7.2 DEFICIENCIES IN FILTERING PROGRAMS

The mainstream commercial programs used in the home—which filter and block pages on the fly (not for auditing or later review)—do not filter images. We did a study involving the only commercial program at the time that claimed to filter images on the fly, using 50 pornographic images taken from the Web and 50 nonpornographic images. We found that the software performed no better than random chance if the images were placed in a location that the software did not know about in advance. All the pornographic and nonpornographic images in the test remained accessible, so the claim of filtering based on image contents turned out not to be true.

The company later came out with some fixes so that the program began to filter based on skin tone, but it could not do complex object recognition. The best it could do was to count the number of pixels in the picture that were skin toned and then block based on that. We did another test involving the 50 pornographic images and 50 nonpornographic pictures of people’s faces, and the software scored exactly the same for each type; it was not able to tell the difference.

CYBERSitter is mostly a content-based program. Cyber Patrol is mainly a list-based program. The content-based programs are notorious for errors that arise if you block sites based on keywords on the page or in the URL. It is nowhere near as advanced as the vector space model described earlier. Yet, even though these programs are so sloppy, the examples of what they block are not very controversial, because the company justifiably can say it has no control in advance over what will be blocked. There is a certain phrase in the word filter, and if a site uses that phrase, then it is not really the company’s fault. Blocking software got a bad reputation initially because of examples like a page about the exploration of Mars being blocked because the title was “Mars Explore,” or marsexpl.html.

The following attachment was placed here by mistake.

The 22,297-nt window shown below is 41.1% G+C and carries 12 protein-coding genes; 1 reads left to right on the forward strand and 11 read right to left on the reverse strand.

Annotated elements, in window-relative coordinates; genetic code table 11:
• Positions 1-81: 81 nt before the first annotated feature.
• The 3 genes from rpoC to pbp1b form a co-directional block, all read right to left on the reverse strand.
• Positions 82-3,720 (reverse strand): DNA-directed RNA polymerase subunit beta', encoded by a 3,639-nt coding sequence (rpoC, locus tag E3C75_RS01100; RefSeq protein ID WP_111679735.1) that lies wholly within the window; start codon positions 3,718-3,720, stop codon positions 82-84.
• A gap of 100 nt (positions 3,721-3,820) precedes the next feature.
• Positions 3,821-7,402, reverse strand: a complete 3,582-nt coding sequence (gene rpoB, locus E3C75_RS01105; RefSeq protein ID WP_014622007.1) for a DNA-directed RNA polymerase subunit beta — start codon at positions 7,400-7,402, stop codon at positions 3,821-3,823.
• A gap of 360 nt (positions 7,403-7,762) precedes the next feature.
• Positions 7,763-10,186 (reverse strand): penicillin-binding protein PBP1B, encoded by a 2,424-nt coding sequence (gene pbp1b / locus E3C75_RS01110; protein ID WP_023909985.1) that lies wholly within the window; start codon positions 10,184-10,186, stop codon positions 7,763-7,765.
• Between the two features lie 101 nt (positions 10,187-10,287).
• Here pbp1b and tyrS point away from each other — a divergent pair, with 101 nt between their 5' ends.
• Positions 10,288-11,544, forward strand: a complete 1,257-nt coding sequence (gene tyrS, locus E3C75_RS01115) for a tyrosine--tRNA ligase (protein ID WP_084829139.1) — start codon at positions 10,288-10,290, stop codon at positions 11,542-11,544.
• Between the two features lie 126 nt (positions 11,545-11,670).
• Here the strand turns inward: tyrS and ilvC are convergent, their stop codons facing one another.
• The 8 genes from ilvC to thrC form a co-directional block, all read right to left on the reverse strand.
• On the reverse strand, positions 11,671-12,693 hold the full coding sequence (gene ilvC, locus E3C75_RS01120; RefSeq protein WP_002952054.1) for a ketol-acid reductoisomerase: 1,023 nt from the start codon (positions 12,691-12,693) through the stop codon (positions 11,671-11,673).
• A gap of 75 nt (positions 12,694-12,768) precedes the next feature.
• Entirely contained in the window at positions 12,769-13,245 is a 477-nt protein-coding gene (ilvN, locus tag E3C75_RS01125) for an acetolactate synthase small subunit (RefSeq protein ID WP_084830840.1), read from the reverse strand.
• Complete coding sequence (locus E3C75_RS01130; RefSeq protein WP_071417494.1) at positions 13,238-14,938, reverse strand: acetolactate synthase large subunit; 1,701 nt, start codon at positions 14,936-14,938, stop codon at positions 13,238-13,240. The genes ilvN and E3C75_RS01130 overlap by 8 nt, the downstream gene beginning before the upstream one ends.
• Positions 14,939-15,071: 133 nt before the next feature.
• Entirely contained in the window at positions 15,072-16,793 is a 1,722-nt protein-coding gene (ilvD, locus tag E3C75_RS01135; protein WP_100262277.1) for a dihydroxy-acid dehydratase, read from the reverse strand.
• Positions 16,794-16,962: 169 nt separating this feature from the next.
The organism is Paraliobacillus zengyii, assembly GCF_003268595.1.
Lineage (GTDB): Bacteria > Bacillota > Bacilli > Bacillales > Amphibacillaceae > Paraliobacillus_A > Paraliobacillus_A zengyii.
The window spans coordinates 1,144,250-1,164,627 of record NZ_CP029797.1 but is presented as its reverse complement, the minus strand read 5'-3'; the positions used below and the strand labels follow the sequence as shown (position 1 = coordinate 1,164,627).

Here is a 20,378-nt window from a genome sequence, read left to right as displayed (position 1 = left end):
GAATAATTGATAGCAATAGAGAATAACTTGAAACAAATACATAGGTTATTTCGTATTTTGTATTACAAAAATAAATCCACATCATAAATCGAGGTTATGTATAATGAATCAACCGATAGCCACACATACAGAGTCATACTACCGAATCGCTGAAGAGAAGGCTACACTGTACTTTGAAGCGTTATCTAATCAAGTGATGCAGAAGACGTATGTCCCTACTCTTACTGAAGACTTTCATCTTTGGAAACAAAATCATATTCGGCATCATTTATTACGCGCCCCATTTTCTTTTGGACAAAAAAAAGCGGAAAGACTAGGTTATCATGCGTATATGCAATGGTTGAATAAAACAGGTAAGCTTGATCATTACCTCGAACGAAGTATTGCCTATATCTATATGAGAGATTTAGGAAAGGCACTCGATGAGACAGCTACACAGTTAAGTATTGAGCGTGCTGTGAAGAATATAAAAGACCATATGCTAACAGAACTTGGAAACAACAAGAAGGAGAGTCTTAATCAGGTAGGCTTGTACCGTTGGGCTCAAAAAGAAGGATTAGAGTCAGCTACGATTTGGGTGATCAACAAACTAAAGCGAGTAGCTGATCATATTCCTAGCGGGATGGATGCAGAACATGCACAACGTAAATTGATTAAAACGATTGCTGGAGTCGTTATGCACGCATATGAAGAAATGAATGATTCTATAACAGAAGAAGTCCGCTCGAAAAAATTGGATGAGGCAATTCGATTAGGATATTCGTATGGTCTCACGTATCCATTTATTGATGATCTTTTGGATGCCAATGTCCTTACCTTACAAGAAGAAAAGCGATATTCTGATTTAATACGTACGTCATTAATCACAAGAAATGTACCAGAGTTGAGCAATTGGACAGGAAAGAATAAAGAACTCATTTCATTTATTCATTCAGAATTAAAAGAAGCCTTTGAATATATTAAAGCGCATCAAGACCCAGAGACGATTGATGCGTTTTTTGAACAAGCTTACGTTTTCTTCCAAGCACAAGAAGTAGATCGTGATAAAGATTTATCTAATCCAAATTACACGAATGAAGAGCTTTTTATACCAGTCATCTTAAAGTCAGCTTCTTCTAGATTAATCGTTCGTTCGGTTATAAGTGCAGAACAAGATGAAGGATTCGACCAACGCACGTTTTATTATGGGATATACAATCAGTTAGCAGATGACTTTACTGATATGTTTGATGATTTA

I have a friend named Frank who made a Web page about Cyber Patrol, and he later found that his page was blocked—not because he was criticizing the software, but because his name was Frank, and “ank” was on Cyber Patrol’s list of dirty phrase keywords. The list of blocked sites could not be edited, but the list of dirty phrases was viewable and you could add and remove terms from it. Presumably to avoid offending the parents who had to deal with it, the company put in word fragments instead of whole words. The list contained phrases such as “uck” and “ank,” the latter apparently an abbreviation for “spanking” because the company wanted to block pages and chat channels about spanking fetishes.

There are many other examples, some involving programs that even remove words from the pages as they download them, without making it



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